_ (press release) _
** Ottawa ** – At today’s fall mobility and construction briefing, the public was advised that heightened construction will continue until the end of the year. As regular traffic returns to the roadways this fall, residents are reminded that they should anticipate delays.
The 2016 construction season continues to be focused around two main priorities: finishing work on main routes in the city’s core before Canada’s 150
birthday celebrations bring legions of tourists to the capital, and continuing to build the O-Train Confederation Line project as work continues for a 2018 service launch.
The Transitway between Tunney’s Pasture and Blair stations is fully closed to allow for the construction of the Confederation Line
OC Transpo service has shifted to run on regular roads, alongside or mixed with general traffic.
The Nicholas Street Transitway detour remains in place, including reserved bus lanes on sections of the Nicholas Street corridor. Residents are reminded to give priority to transit vehicles and to respect the reserved bus lane signs and markings. During this bus detour, traffic congestion on Nicholas Street will be higher during morning and afternoon peak travel hours.
Other major traffic impacts due to construction activity will include: * Lane closures will continue on Main Street this fall, with the focus of construction activity shifting to the south between Colonel By and Rideau River Drive. The majority of the work along Main Street will be completed in late fall. * Throughout the fall and into December, traffic on the George McIlraith Bridge over Riverside Drive connecting Smyth Road to Main Street will be reduced to one lane in each direction. * The Lyon Street full closure between Somerset Street and Gladstone Avenue will continue until mid-fall, with many local one-way streets converted to two-way traffic to maintain local access. The many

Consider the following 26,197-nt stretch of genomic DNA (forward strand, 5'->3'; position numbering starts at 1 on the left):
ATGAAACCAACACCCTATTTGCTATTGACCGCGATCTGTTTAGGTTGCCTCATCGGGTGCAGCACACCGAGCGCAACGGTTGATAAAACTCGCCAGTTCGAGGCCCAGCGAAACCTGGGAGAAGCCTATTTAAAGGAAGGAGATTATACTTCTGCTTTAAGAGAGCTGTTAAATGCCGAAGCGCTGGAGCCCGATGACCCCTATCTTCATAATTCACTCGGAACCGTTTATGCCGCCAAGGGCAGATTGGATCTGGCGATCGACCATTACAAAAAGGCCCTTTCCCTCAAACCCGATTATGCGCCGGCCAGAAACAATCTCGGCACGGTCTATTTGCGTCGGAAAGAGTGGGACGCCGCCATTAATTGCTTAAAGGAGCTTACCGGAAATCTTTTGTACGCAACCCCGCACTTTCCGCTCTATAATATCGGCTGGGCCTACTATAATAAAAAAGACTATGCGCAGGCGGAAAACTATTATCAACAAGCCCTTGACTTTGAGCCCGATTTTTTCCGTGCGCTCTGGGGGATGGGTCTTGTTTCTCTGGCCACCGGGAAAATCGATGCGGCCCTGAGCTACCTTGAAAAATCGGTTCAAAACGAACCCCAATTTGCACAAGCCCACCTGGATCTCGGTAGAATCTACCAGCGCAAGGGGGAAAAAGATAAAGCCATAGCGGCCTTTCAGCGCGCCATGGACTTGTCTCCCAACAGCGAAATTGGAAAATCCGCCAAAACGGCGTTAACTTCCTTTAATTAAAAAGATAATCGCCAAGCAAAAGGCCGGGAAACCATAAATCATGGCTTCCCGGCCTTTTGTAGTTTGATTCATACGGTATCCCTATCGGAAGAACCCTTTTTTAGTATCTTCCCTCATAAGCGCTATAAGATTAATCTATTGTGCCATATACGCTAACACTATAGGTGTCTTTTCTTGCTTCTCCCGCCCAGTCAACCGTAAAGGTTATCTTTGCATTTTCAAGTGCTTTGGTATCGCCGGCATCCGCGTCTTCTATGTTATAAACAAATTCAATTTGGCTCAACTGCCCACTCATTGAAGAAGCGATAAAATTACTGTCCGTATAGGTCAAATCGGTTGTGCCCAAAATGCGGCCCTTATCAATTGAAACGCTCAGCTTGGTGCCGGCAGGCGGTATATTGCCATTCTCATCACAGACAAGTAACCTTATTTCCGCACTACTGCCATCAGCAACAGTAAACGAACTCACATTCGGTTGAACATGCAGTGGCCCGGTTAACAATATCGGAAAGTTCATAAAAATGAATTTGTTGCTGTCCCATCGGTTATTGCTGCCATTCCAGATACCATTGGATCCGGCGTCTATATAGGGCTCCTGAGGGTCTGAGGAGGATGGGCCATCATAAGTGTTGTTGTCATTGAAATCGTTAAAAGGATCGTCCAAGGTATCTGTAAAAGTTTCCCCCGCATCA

construction-related activities underway this fall will result in traffic delays. However, the City has put measures in place to help minimize disruption, including enhanced monitoring, strategic timing of construction projects, off-peak work where possible, increased rush-hour bus trips to and from the city’s east end, improved coordination with other partners, and advance notifications on variable messaging signs.
Ottawa residents are commended for their continuing patience and efforts to help reduce traffic congestion. Residents are encouraged to plan their routes in advance, be flexible with commuting times, stagger work hours or use alternative means for travel, such as carpooling, transit, walking and cycling.
The City of Ottawa has tools on
to help motorists and transit users plan their routes and manage their commute including:
* [ OttawaNav ](http://ottawa.ca/en/residents/transportation-and-parking/traffic/ottawa-nav) – the City’s mobile application for real-time construction and traffic information * [ City of Ottawa Traffic Report ](http://ottawa.ca/cgi-bin/trafficreport/report_search.pl?lang=en) – outlining city-wide road closures, traffic restrictions and detours * [ Travel Planner ](http://www.octranspo1.com/?from=splash) at octranspo.com – transit customers can plan their routes * [ Interactive traffic map ](http://traffic.ottawa.ca/map/index?lang=en) – showing construction areas and live traffic cameras throughout the city * [ Ministry of Transportation of Ontario (MTO) cameras ](http://traffic.ottawa.ca/map/intersections) * [ Cycling maps ](http://ottawa.ca/en/roads_trans/cycling/index.html) and information – detailing bicycle pathways and lanes throughout the city
For current information about traffic and construction around the city, visit